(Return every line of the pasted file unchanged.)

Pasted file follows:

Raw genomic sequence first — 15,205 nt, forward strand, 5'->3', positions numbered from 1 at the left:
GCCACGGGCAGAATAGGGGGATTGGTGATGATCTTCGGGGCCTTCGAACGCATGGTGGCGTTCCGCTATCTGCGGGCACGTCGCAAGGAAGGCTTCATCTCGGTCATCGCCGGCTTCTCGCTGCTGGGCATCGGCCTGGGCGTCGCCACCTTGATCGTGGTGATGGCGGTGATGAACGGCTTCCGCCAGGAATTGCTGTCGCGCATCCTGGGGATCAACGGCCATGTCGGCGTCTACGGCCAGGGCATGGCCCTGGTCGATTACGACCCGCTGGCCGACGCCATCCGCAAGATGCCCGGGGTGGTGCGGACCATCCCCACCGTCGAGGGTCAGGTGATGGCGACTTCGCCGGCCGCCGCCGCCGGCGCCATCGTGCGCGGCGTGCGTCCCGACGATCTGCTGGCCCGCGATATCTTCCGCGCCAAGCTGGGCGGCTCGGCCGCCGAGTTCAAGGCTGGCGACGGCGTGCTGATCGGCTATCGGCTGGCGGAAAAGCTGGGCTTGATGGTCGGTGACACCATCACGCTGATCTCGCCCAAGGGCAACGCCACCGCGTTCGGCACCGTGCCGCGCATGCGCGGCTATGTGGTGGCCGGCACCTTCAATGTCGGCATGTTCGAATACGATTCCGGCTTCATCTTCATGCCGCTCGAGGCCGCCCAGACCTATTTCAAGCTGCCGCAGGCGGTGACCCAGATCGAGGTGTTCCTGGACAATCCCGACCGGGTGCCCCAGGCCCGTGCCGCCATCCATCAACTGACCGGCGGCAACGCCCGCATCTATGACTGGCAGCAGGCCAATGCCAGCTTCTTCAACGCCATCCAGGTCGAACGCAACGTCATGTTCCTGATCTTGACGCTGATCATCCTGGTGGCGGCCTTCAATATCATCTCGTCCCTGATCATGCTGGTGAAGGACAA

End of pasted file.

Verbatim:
Raw genomic sequence first — 15,205 nt, forward strand, 5'->3', positions numbered from 1 at the left:
GCCACGGGCAGAATAGGGGGATTGGTGATGATCTTCGGGGCCTTCGAACGCATGGTGGCGTTCCGCTATCTGCGGGCACGTCGCAAGGAAGGCTTCATCTCGGTCATCGCCGGCTTCTCGCTGCTGGGCATCGGCCTGGGCGTCGCCACCTTGATCGTGGTGATGGCGGTGATGAACGGCTTCCGCCAGGAATTGCTGTCGCGCATCCTGGGGATCAACGGCCATGTCGGCGTCTACGGCCAGGGCATGGCCCTGGTCGATTACGACCCGCTGGCCGACGCCATCCGCAAGATGCCCGGGGTGGTGCGGACCATCCCCACCGTCGAGGGTCAGGTGATGGCGACTTCGCCGGCCGCCGCCGCCGGCGCCATCGTGCGCGGCGTGCGTCCCGACGATCTGCTGGCCCGCGATATCTTCCGCGCCAAGCTGGGCGGCTCGGCCGCCGAGTTCAAGGCTGGCGACGGCGTGCTGATCGGCTATCGGCTGGCGGAAAAGCTGGGCTTGATGGTCGGTGACACCATCACGCTGATCTCGCCCAAGGGCAACGCCACCGCGTTCGGCACCGTGCCGCGCATGCGCGGCTATGTGGTGGCCGGCACCTTCAATGTCGGCATGTTCGAATACGATTCCGGCTTCATCTTCATGCCGCTCGAGGCCGCCCAGACCTATTTCAAGCTGCCGCAGGCGGTGACCCAGATCGAGGTGTTCCTGGACAATCCCGACCGGGTGCCCCAGGCCCGTGCCGCCATCCATCAACTGACCGGCGGCAACGCCCGCATCTATGACTGGCAGCAGGCCAATGCCAGCTTCTTCAACGCCATCCAGGTCGAACGCAACGTCATGTTCCTGATCTTGACGCTGATCATCCTGGTGGCGGCCTTCAATATCATCTCGTCCCTGATCATGCTGGTGAAGGACAA